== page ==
I still don't get the Captain and Guinan connection, more than friends. Do we see that? That sounds like they battled something together and I must have missed it.

    Riker panicked a bit in the leadership role and had to be told what to do. I'm not saying I am better, its just I haven't seen him do that before. I know they wanted to use the tension of his action to fire but it felt contrived. Nothing was really at risk here. That is true of most episodes, we don't lose the major characters, but it felt more obvious here for some reason. It would have been better leaving some risk on the they weren't sure the aliens weren't using another cavern on another planet and continuing their energy sucking killing of earthlings. What was the point of the snake thing in the end? Are there really just the two time travelling aliens feeding an entire race?

    Why weren't they concerned with Samuel Clemens writing about them and changing the future?

    I guess the writing needed to be tightened up to reach its potential.

    Actually found myself enjoying this rather a lot. I felt it was too short, though. I sort of expected more with Picard and younger Guinan trapped in the 19th century. And I could watch days of mucking about in the past. Loved Geordi switching from VISOR to dark glasses every time there were people about.

    I am the type to love holodeck episodes, so I guess this appeals to me in the same sort of way. I found Twain a bit annoying, though.

    RE: comments above questioning Guinan having no trouble in in the 19thC as a black woman, I'm fine with excusing things like this: we excuse a lot of "unrealistic" things about the future in fiction, so why not the past? Lets us do more in past-based stories with less bogging down in societal issues (not to say there shouldn't be stories involving that, even specifically time travel stories, but not *every* one has to. Sometimes we can just have fun.)


    I’m with you on not being overly nitpicky on historical accuracy, especially in this case when it’s kind of out-of-universe issue. Even so, historically California was a free state before the Civil War and there were always a small handful of well-read free blacks who had money and political clout to do things other blacks could not. Given Guinan’s attire and the circle she’s rubbing elbows with, we can only assume she was posing as an ultra-elite black. I would just keep in mind this was an extremely rare exception back then and we can see Clemens’ intellectual relationship with a black woman as more about the historical fact that Clemens was an influential abolitionist of the time.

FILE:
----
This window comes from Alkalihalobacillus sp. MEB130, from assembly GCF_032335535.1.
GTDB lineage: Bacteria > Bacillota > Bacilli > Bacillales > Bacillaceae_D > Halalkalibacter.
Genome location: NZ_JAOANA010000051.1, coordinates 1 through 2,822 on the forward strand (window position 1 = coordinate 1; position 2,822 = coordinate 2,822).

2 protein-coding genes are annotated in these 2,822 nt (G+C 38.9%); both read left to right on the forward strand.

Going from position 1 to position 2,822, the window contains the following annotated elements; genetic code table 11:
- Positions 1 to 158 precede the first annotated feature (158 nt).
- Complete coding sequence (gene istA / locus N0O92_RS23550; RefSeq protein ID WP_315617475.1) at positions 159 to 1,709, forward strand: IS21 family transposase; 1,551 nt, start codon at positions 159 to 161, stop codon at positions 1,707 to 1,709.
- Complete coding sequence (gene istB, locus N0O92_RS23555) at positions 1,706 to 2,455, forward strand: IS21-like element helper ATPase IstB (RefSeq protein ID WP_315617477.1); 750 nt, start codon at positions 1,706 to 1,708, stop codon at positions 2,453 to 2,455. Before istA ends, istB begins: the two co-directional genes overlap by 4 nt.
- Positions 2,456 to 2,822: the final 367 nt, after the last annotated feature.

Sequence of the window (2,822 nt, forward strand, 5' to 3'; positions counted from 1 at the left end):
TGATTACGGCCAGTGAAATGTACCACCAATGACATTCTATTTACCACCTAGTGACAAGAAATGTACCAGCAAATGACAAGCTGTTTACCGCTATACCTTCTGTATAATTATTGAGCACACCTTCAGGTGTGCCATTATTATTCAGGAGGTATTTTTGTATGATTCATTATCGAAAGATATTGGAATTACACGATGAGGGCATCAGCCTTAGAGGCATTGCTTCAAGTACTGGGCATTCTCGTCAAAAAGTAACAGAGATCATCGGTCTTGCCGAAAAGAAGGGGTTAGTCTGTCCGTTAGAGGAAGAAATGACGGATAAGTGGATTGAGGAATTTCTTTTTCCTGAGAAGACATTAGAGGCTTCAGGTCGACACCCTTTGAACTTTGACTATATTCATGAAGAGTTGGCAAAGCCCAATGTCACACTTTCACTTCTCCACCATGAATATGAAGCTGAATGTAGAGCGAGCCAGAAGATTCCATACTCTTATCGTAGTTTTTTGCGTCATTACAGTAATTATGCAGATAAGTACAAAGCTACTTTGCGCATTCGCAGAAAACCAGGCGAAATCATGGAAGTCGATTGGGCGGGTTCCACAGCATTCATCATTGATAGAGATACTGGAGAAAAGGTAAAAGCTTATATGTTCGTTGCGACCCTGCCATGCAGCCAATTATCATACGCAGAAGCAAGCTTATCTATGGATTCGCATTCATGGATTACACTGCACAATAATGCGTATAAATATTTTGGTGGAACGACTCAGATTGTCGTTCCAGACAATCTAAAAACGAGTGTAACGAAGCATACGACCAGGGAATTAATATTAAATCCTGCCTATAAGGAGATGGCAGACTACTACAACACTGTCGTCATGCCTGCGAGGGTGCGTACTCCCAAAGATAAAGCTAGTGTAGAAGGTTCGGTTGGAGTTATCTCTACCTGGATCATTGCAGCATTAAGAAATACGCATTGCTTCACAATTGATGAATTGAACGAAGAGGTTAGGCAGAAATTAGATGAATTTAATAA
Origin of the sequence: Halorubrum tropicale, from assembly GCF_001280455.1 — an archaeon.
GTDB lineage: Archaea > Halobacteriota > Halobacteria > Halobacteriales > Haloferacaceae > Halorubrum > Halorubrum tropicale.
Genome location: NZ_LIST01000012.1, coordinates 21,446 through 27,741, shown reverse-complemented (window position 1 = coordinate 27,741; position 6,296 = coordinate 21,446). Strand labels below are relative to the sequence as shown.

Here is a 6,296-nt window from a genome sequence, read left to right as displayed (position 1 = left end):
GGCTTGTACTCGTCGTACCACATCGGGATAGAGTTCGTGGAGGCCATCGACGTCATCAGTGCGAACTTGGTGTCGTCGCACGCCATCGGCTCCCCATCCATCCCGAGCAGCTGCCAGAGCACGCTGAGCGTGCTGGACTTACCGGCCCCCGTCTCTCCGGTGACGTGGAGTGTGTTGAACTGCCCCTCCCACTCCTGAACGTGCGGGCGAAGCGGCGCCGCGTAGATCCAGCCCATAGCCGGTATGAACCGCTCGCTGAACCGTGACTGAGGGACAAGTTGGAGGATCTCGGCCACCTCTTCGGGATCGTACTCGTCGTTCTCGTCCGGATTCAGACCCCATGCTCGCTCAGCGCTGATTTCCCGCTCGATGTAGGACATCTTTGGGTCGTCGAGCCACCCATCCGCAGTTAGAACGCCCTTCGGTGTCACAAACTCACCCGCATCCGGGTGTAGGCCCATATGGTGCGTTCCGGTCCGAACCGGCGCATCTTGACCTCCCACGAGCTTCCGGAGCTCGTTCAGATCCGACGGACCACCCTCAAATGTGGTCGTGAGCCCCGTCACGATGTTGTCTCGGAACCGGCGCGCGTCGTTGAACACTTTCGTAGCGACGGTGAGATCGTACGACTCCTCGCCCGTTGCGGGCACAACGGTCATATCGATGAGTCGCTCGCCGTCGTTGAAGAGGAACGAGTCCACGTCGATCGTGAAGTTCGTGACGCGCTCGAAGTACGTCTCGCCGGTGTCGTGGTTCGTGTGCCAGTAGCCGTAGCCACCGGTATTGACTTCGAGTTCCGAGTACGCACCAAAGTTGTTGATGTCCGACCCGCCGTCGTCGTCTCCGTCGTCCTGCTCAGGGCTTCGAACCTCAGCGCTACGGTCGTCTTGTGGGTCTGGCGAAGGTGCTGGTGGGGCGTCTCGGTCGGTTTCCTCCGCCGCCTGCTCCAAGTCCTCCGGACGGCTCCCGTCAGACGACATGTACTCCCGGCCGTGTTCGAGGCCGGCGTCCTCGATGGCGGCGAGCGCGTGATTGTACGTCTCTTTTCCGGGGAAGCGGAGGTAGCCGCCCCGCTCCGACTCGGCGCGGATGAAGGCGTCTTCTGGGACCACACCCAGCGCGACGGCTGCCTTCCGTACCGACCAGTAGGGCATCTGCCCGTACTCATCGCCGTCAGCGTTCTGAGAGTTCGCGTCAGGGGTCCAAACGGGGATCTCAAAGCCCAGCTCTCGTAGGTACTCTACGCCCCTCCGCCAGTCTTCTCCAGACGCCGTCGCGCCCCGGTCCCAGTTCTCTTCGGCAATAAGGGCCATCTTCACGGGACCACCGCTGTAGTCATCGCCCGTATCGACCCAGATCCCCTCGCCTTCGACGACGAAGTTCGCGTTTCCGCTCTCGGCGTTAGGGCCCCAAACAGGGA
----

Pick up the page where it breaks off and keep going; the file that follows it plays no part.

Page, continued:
"I sort of expected more with Picard and younger Guinan trapped in the 19th century"

    She wasn't trapped in the 19 century I.e. time travelling. She was simply alive then and visiting earth or so I understood.

    @Chrome: ooh, thanks for the mini history lesson! I'm not American and didn't grow up learning their history -- always interesting to learn now.

    @Jason R: Mhm, but to clarify, I was talking more about the period near the end of the episode, where most of the Enterprise crew have returned to their time but Picard's stayed to look after Guinan. She's not trapped there, but he definitely is.

    " I was talking more about the period near the end of the episode, where most of the Enterprise crew have returned to their time but Picard's stayed to look after Guinan. She's not trapped there, but he definitely is."

    Yeah, I took this to basically be "where is that so-called deeper-than-family relationship they're supposed to develop?" And I totally agree. I have no idea if the showrunners were actually trying to show that backstory here (in which case they FAILED) or whether this was just a teaser for what was to come. They did in fact later try to fill this gap in Generations, and as it happens they FAILED again (or maybe for the first time). I guess we'll never know!

    Given that there are also extras in Indian garb (I think, going on memory) at the literary event, I wonder if the conceit is that Guinan is posing as a wealthy and educated African woman who is travelling the world.

    I'm pretty sure Clemens ended up doing more for Guinan than Picard did. Picard pretty much only got the chance to stick around for a few minutes before Clemens got there.

    To paraphrase a quote...

    LAFORGE: What is it that you want in a man?
    GUINAN: Me personally?
    LAFORGE: As a woman. What's the first thing you look at?
    GUINAN: His body of work.
    LAFORGE: His body. Of course.
    GUINAN: No, his body of work. I'm attracted to writers.
    LAFORGE: Seriously?
    GUINAN: Seriously.
    LAFORGE: Why?
    GUINAN: Maybe because a writer was very kind to me once when I was hurting. Took care of me.

    Finale spoilers

    Ah so THAT'S why Geordi became a writer and apparently successfully wooed Leah.

    A classic "middle-of-the-pack" Next Gen that you won't see on many "best of" or "worst of" lists. This strikes me as something you'd use as a two-parter in the middle of a season, too, rather than the end/beginning of two seasons.

    I think we're supposed to be engaged because it's Data and because it's time travel and because it's Twain. It ends up being serviceable but that's about it.

    What those aliens are doing ought to come across as rather horrific, and yet it really doesn't. And having so much of the story take place in yet more sets of caves is really drab.